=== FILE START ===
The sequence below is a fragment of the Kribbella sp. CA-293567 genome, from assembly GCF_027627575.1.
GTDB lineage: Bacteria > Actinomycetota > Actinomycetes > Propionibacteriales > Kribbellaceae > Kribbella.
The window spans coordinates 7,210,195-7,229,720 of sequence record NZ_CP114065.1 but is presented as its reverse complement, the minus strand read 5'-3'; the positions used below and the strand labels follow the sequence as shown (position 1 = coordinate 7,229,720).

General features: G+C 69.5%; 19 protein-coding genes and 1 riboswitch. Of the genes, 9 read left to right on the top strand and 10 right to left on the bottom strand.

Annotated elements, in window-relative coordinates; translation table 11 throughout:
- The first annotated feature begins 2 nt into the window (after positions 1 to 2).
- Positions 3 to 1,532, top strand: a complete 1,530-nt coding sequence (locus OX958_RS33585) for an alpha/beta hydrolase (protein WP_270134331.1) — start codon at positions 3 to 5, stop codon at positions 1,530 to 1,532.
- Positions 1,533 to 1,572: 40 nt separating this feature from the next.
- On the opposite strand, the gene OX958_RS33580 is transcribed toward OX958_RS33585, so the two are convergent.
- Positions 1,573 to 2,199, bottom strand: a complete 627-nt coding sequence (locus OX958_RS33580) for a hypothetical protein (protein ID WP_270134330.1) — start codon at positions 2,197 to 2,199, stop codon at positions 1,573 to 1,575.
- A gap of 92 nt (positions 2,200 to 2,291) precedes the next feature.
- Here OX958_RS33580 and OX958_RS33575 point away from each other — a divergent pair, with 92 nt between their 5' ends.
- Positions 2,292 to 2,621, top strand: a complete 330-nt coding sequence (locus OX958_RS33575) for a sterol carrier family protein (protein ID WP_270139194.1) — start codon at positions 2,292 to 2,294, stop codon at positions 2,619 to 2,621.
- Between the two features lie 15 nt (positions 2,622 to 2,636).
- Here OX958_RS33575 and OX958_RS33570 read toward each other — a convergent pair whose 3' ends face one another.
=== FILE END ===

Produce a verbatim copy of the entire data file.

The sequence below is a fragment of the Kribbella sp. CA-293567 genome, from assembly GCF_027627575.1.
GTDB lineage: Bacteria > Actinomycetota > Actinomycetes > Propionibacteriales > Kribbellaceae > Kribbella.
The window spans coordinates 7,210,195-7,229,720 of sequence record NZ_CP114065.1 but is presented as its reverse complement, the minus strand read 5'-3'; the positions used below and the strand labels follow the sequence as shown (position 1 = coordinate 7,229,720).

General features: G+C 69.5%; 19 protein-coding genes and 1 riboswitch. Of the genes, 9 read left to right on the top strand and 10 right to left on the bottom strand.

Annotated elements, in window-relative coordinates; translation table 11 throughout:
- The first annotated feature begins 2 nt into the window (after positions 1 to 2).
- Positions 3 to 1,532, top strand: a complete 1,530-nt coding sequence (locus OX958_RS33585) for an alpha/beta hydrolase (protein WP_270134331.1) — start codon at positions 3 to 5, stop codon at positions 1,530 to 1,532.
- Positions 1,533 to 1,572: 40 nt separating this feature from the next.
- On the opposite strand, the gene OX958_RS33580 is transcribed toward OX958_RS33585, so the two are convergent.
- Positions 1,573 to 2,199, bottom strand: a complete 627-nt coding sequence (locus OX958_RS33580) for a hypothetical protein (protein ID WP_270134330.1) — start codon at positions 2,197 to 2,199, stop codon at positions 1,573 to 1,575.
- A gap of 92 nt (positions 2,200 to 2,291) precedes the next feature.
- Here OX958_RS33580 and OX958_RS33575 point away from each other — a divergent pair, with 92 nt between their 5' ends.
- Positions 2,292 to 2,621, top strand: a complete 330-nt coding sequence (locus OX958_RS33575) for a sterol carrier family protein (protein ID WP_270139194.1) — start codon at positions 2,292 to 2,294, stop codon at positions 2,619 to 2,621.
- Between the two features lie 15 nt (positions 2,622 to 2,636).
- Here OX958_RS33575 and OX958_RS33570 read toward each other — a convergent pair whose 3' ends face one another.